Alkylene polyols useful for the present invention include ethylene glycol, glycerine, pentaerythritol, 1,2 propylene glycol, 1,3-propylene glycol, and the like. Of such alkylene polyols, ethylene glycol is preferred due to its commercial availability and low cost.
The compositions of the present invention were shown effective in reducing freezing problems of moisture-containing particulate solids and reducing the cohesive forces between such solids when such solids were stored at freezing temperatures by measuring unconfined compression strengths, as follows. Coal samples of 1000 grams each having particle size less than or equal to 1/2 inch are collected by screening coal through a 1/2 inch mesh screen, and then riffling the screened coal into the correct weight samples. Each 1000 gram sample is placed in a separate one gallon plastic jar and covered to prevent moisture change. Freeze conditioning compositions are sprayed onto the coal samples using an air-atomizing nebulizer while the jars are being rolled on a laboratory scale jar roller, causing the coal particles within to tumble while being so treated. Each coal sample is then transferred to a plastic cylinder (25/8 inch internal diameter by 33/4 inch length), shaken with a mechanical vibrator to ensure packing uniformity, and stored at 0° Farenheit for a consistent period of time for a given test, usually about 16 to 24 hours. The coal samples are then removed and their unconfined compression strengths are measured using a Soiltest Model #CT-4054 Compression Strength Tester.
The more effective the freeze conditioning treatment, the lower is the unconfined compression strength within a given test. In all instances, the treated samples were tested together with a blank, a like sample subjected to the same conditions to which no freeze conditioning composition was applied. The test results for each composition are reported as percent reduction in unconfined compression strength, comparing the unconfined compression strength of the treated sample with that of the blank.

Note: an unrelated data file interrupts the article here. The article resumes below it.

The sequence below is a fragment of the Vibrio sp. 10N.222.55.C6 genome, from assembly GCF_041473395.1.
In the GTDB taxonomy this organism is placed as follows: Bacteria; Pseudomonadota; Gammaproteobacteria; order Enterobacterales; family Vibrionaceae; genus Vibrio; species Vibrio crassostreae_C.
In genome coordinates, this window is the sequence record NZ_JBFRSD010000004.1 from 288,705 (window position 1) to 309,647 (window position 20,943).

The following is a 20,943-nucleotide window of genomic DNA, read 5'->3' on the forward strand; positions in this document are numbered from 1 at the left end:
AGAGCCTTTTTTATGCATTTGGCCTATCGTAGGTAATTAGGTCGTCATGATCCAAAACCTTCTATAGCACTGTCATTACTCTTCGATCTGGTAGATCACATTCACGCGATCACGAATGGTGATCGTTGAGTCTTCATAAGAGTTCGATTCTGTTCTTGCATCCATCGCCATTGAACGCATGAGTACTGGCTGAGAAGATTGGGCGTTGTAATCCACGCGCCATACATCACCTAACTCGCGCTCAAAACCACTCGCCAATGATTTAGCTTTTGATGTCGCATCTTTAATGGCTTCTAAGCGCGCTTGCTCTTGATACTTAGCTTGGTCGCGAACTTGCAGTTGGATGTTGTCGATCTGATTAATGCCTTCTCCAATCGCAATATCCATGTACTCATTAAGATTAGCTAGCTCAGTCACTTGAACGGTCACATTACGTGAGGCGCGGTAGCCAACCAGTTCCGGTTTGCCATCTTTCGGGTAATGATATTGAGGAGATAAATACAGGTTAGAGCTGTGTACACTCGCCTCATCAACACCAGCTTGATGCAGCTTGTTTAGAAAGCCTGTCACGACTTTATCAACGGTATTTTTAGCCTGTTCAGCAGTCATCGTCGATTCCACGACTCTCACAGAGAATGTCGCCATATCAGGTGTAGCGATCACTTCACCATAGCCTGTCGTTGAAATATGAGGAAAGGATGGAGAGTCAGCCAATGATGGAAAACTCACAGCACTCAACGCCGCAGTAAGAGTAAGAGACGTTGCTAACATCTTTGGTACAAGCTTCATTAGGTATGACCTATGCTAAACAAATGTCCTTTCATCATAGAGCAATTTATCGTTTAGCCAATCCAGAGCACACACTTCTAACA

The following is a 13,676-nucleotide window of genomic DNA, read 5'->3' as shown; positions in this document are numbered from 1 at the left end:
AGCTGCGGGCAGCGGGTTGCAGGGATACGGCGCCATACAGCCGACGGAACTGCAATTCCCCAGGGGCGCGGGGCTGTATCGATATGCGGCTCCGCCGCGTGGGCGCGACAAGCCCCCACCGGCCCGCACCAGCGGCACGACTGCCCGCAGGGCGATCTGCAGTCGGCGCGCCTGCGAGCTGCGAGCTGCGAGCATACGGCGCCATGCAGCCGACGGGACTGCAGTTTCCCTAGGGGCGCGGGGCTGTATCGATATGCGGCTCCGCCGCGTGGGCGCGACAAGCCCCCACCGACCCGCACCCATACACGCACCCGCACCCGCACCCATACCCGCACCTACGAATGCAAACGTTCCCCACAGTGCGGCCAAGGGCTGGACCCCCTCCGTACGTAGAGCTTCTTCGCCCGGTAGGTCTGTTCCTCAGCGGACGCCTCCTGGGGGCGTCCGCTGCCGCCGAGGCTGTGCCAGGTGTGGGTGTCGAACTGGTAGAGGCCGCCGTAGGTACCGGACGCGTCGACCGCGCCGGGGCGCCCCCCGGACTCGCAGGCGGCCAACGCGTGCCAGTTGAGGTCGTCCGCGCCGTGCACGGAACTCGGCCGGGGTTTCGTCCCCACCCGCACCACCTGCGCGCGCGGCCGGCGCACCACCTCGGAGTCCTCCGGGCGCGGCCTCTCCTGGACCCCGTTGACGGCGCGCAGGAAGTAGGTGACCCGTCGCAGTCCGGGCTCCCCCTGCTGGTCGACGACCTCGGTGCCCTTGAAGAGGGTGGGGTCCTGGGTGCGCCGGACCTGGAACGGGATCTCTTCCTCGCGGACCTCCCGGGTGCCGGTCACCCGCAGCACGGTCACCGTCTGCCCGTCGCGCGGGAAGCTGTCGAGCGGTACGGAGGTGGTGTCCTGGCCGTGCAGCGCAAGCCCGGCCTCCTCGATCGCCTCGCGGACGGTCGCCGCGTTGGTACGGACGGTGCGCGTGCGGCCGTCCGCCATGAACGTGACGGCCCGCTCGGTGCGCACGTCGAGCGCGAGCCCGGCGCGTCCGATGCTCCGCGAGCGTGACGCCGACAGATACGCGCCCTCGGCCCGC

A variety of compositions of the present invention, each containing 49.5 weight percent ethylene glycol, 1.0 weight percent of a cationic surface active material, the remainder being water, were prepared and tested for freeze conditioning effectiveness using an Eastern bituminous coal having a 9.5% moisture level. The compositions were applied at a level of 2 pints per ton of coal. The cationic surface active materials utilized in these examples typify various categories of cationics as described below in Table I.
TABLE I______________________________________Exam- Commercialple Cationic Type Name HLB______________________________________1 polypropoxy quaternary Emcol CC-361 8-10 ammonium salt (M. Wt. about 1600)2 tertiary amine, ethylene Ethomeen 2 4.5 oxide condesate of C12 s/152 primary amine3 polyethoxylated fatty Ethoquad C/122 11.2-19.2 alkyl quaternary ammonium salt4 n-C16 alkyl trimethyl Arquad 16-292 15.8 quaternary ammonium salt5 polypropoxy quaternary Emcol CC-91 12-14 ammonium salt (M. Wt. about 600)6 C8 --dialkyl dimethyl Bardac LF3 -- quaternary ammonium salt7 C13 --alykyl benzyl dimethyl Barquat MB-803 20 quaternary ammonium salt8 (coco) dialkyl dimethyl Arquad 2C-752 11.4 quaternary ammonium salt______________________________________ 1 Witco Chemical Company; 2 Armak Industrial Chemical Division of Armour Company; 3 Lonza Inc.
The following Table II sets out the test results for each example in terms of percentage reduction in unconfined compression strength as compared to the blank.
TABLE II______________________________________ Percent Reduction in UnconfinedExample Compression Strength______________________________________1 4.22 9.23 11.14 15.45 17.26 17.77 17.78 18.5______________________________________